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DIY Home Theater
Mitsubishi HC4000 Projector Mitsubishi HC4000
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Street Price: n/a
Weight: 7.9 lbs
Aspect Ratio:16:9
Color Wheel:4x speed
Color Wheel:6 segments
Lens:1.5x manual
Lens Shift:No
Lamp Life:4,000 Hrs
5,000 (eco)
Lamp Cost:$299.00
Warranty:2 year
Connectors:  S-Video, Composite, Component, VGA In, HDMI 1.3, RS232
Video Formats:  480i, 480p, 720p, 1080i, 1080p/60, 1080p/24, 1080p/50, 576i, 576p

Mitsubishi HC4000
1080p DLP Home Theater Projector

Bill Livolsi, December 15, 2010

Sharpness and Clarity. Sometimes it is hard to differentiate between the inherent sharpness of a projector and the appearance of sharpness produced by high contrast; all else being equal, a higher-contrast projector will appear sharper. So we switched the HC4000 into the Sports/High Brightness mode mentioned previously, its lowest-contrast mode, in order to make sure we weren't mistaking one for the other. The HC4000 is indeed sharp. Fine detail is never muddy or blurred, even during fast motion. What's more, the HC4000 has very little digital noise, which aids in the perception of detail.

Throw Distance Flexibility. With a 1.5:1 zoom lens, the HC4000 is head and shoulders above most of its DLP competition when it comes to throw distance. The HC4000 can display a 120" diagonal image from a distance of about 12 to 18 feet. Since home theater rooms can take many different shapes and sizes, the long zoom range will help get the HC4000 into more homes.

Lamp life. The HC4000 has an estimated lamp life of 3,000 hours in high lamp mode and 5,000 hours in eco-mode, which is above average for this class of projector. What's more, replacement lamps cost only $299, meaning it costs between six and ten cents per hour to operate the projector.

Audible noise. Audible noise is important on a projector like the HC4000, since chances are it'll be sitting directly over your head or between your seats. The fan is noticeable, but not loud. Fan noise is low-pitched and sounds more like air emerging from an HVAC vent than the sort of high-pitched noise one would associate with an electronics fan. This is good news; low-pitched noise with no whine is much easier to "tune out" than high-pitched noise--especially if your home theater speakers are capable of any significant volume.


Slow signal lock. To display video, two HDMI devices must first perform a 'handshake' to identify themselves to one another before sending data. The HC4000 takes a long time to lock, initially, compared to other projectors. While this has no effect on the actual watching of the movie, it can get annoying when the projected image flashes between black and blue several times before finally locking to the signal from your DVD or Blu-ray player.

Connectivity. While the HC4000 has just about every connection one could wish for, it only has one HDMI port. Since just about every signal source uses HDMI these days, this could pose a problem unless your A/V receiver also includes an HDMI switcher.

Placement flexibility. While the HC4000 has better throw distance flexibility than most DLP projectors, the lack of lens shift can limit your options for installation. The projector's 33% upward throw angle offset is just about perfect for a ceiling mount, placing the image slightly higher than center on a standard eight-foot wall. You may not want to ceiling mount your projector, preferring to put it on a rear shelf or bookcase behind the seats. If that is the case, the HC4000 will be difficult to use without tilting it and applying keystone correction. We always avoid the use of keystone adjustment on 1080p projectors, as it forces the projector to compress all 1080p image sources including those from Blu-ray. As long as we have a 1080p projector and a 1080p source, we want to see the image mapped pixel for pixel for the best possible resolution.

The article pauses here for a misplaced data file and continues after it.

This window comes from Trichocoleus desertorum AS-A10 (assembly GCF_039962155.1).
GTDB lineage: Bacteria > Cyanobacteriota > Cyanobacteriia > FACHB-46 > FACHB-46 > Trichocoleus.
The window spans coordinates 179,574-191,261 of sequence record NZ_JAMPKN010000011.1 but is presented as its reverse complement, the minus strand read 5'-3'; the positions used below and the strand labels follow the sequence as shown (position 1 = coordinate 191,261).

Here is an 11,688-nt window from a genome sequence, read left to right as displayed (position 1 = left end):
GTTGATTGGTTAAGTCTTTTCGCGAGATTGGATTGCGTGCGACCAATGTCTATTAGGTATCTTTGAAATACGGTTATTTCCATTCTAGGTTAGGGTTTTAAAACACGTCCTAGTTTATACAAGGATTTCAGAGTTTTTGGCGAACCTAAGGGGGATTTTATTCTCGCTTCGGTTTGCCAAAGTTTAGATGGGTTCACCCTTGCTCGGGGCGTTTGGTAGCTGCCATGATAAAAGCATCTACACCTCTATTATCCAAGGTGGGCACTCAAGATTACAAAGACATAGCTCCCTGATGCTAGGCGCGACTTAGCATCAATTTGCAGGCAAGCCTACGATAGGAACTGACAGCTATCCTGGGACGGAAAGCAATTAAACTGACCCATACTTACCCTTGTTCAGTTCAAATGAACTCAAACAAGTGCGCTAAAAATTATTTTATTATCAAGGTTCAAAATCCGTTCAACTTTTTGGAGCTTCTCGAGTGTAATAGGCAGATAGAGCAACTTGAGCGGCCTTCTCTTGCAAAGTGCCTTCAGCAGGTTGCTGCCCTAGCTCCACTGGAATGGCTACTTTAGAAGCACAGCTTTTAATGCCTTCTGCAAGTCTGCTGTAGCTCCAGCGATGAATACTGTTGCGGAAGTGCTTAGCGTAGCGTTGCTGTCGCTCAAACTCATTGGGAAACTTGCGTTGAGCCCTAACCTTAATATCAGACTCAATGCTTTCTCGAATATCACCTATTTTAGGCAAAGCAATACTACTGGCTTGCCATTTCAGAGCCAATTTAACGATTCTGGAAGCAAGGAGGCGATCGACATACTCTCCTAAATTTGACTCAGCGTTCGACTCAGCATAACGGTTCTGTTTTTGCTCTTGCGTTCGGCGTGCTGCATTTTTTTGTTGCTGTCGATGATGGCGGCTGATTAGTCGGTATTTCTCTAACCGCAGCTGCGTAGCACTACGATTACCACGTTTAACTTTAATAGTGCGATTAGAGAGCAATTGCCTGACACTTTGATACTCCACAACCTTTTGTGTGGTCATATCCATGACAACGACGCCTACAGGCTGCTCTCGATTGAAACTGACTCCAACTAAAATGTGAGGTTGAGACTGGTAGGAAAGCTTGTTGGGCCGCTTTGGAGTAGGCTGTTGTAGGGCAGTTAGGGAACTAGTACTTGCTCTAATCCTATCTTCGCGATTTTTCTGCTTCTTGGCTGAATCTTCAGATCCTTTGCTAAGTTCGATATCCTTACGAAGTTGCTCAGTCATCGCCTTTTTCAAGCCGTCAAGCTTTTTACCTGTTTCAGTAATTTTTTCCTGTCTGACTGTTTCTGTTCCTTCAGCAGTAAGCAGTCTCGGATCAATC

Review Contents: Applications Advantages Advantages and Limitations Shootout
Comments (6) Post a Comment
PatB Posted Dec 16, 2010 12:24 PM PST
Your comment about "single frame contrast" seems to refer to ANSI contrast. You used to measure and publish this figure. Why did you quit?

My old InFocus X-1 was a business projector with two modifications. It had a Faroujda anti-aliasing chip and it could skip the clear segment on the color wheel for movie viewing. I never hear about anti-aliasing anymore. Am I to understand that all electronics now are so good that it's irrelevant?

Secondly how do modern DLP projectors acheive their high lumen modes if they don't use a clear color wheel segment?
TREY Posted Dec 22, 2010 2:58 PM PST
Trent Posted Jan 13, 2011 6:25 PM PST
What is the best "bang for the buck" projector to use with my home golf simulator. Keep in mind I need to ceiling mount (10 ft ceilings) the unit and have some lighting around the hitting area. Thanks, Trent
KcF Posted Apr 26, 2011 7:48 AM PST

Your old X-1 needed a good anti-aliasing chip because of the low resolution of the x1 (800x600). This HC4000 projector as you probably know runs at 1920x1080p and can display most videos in their native resolution. The anti-aliasing is used to display high resolution on a low resolution screen so it is not needed much anymore.

Modern dlp chips have improved and are able to reflect more light. The chips themselves have also shrunk. I believe this allows the same light to be focused more concentrated.
Dain Posted Jul 26, 2011 10:15 PM PST
Hi, it would be a right choice to update my Infocus SP7205 (720p but impressive image quality) to this Mitsubishi HC4000?? I use it for watching bluray movies in a light controlled room. I'm looking for a low price 1080p projector and the Mitsubishi hc4000 it seems to be a right choice.
gnanamani Posted Oct 11, 2011 9:59 AM PST
pl kindly inform me the compatible htib with hc4000 pl

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